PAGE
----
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As I approached the door, I pressed the back of my hand against it to ensure there was no fire on the other side. It felt cool, so I proceeded. But when I opened the door, smoke billowed out. The entire room was filled. It was impossible to see anything.
I began crawling on all fours to the left wall. I told my teammates that we would be moving along it until we found our way out. To make sure we didn't lose contact with each other, my colleague Adam Kredo grabbed on to my right boot, and the person behind him grabbed on to his. We crawled through the thick smoke, hugging the wall until we made it to the exit and poured outside.
The escape was incredibly stressful but, thankfully, it wasn't real. There was no fire. The smoke was artificial and nontoxic. It was all part of a training exercise devised by the State Department in the wake of the Benghazi attacks, when fire was used as a weapon and four Americans were killed.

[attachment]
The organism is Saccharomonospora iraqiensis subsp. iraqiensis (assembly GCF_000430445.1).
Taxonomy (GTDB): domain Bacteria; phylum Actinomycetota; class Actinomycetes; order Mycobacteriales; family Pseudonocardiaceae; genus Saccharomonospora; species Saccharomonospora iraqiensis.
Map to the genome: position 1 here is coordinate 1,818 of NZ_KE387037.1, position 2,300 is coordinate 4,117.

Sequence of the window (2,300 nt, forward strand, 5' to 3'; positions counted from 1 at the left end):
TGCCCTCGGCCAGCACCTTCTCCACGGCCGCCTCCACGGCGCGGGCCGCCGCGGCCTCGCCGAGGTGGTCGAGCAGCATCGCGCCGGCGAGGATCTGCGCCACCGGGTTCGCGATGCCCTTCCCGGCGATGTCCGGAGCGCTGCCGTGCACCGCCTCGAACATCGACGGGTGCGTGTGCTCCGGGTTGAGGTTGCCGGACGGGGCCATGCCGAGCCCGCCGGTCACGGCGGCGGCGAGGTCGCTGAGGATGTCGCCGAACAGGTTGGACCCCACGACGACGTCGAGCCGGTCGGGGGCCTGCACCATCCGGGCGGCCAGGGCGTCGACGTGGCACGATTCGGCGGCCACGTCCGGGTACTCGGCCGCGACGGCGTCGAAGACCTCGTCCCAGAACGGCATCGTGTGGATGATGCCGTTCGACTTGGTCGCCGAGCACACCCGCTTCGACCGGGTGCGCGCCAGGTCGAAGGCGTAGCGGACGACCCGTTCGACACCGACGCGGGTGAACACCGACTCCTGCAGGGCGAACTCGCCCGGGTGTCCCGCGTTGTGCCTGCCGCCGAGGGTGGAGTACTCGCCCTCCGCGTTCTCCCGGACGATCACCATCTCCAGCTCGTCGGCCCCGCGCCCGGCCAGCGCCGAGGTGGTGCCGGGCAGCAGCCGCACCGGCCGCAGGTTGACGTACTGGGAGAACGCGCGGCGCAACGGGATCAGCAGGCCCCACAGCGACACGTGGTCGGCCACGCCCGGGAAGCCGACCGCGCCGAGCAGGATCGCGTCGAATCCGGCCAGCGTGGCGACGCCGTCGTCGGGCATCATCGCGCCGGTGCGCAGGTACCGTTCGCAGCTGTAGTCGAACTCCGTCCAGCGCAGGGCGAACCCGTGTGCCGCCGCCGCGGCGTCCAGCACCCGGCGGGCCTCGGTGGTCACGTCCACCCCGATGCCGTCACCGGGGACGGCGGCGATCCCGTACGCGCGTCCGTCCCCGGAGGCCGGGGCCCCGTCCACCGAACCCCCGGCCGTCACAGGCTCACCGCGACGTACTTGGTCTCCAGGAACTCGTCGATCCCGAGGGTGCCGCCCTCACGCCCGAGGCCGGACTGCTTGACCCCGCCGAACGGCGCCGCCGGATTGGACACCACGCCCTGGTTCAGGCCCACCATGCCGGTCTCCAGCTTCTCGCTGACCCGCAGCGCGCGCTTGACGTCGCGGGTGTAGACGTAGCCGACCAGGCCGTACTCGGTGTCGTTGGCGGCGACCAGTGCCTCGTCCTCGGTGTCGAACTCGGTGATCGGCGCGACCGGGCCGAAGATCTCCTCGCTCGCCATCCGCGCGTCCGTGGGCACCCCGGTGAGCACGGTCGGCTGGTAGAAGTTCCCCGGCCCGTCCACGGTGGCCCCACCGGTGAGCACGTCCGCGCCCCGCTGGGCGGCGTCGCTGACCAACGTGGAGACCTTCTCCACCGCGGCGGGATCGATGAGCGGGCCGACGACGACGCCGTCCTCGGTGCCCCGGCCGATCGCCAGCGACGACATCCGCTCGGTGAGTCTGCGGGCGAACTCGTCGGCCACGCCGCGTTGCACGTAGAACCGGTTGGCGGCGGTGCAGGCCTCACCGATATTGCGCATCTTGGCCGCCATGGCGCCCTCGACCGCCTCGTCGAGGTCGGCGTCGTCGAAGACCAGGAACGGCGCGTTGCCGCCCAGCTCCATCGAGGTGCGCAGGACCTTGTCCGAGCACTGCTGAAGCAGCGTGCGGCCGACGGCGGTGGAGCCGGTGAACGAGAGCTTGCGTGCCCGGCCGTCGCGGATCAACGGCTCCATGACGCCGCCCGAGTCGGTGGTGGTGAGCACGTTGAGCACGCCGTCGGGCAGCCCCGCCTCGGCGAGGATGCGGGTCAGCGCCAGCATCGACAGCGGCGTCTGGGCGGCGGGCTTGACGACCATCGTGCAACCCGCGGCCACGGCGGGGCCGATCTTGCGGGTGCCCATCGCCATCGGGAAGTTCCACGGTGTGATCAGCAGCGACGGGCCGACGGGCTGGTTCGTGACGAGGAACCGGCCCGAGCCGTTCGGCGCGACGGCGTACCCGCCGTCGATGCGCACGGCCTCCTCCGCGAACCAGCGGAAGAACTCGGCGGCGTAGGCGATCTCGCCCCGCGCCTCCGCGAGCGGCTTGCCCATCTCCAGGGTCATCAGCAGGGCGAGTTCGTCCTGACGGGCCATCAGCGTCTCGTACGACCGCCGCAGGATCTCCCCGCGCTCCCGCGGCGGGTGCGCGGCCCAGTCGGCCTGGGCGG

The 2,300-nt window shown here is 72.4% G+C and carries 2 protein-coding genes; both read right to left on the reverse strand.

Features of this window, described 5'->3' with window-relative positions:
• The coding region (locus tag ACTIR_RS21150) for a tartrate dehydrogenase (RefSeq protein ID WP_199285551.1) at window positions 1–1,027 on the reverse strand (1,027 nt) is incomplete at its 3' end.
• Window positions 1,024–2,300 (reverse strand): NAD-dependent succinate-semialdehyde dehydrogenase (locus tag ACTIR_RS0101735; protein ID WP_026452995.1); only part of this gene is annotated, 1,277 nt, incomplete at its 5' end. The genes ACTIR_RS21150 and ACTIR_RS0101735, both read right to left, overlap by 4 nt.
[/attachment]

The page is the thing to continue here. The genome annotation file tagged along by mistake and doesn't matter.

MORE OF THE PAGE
The smoke room was not the only hands-on training we saw while touring the department's new facility. There's also a drifting track, a closed driving course, pyrotechnic displays, and an off-roading course.
These are all things you might expect at an adventure park, things civilians might do for fun. But at the Foreign Affairs Security Training Center (FASTC), they're all there to help train the State Department's Diplomatic Security Services in how to save lives.
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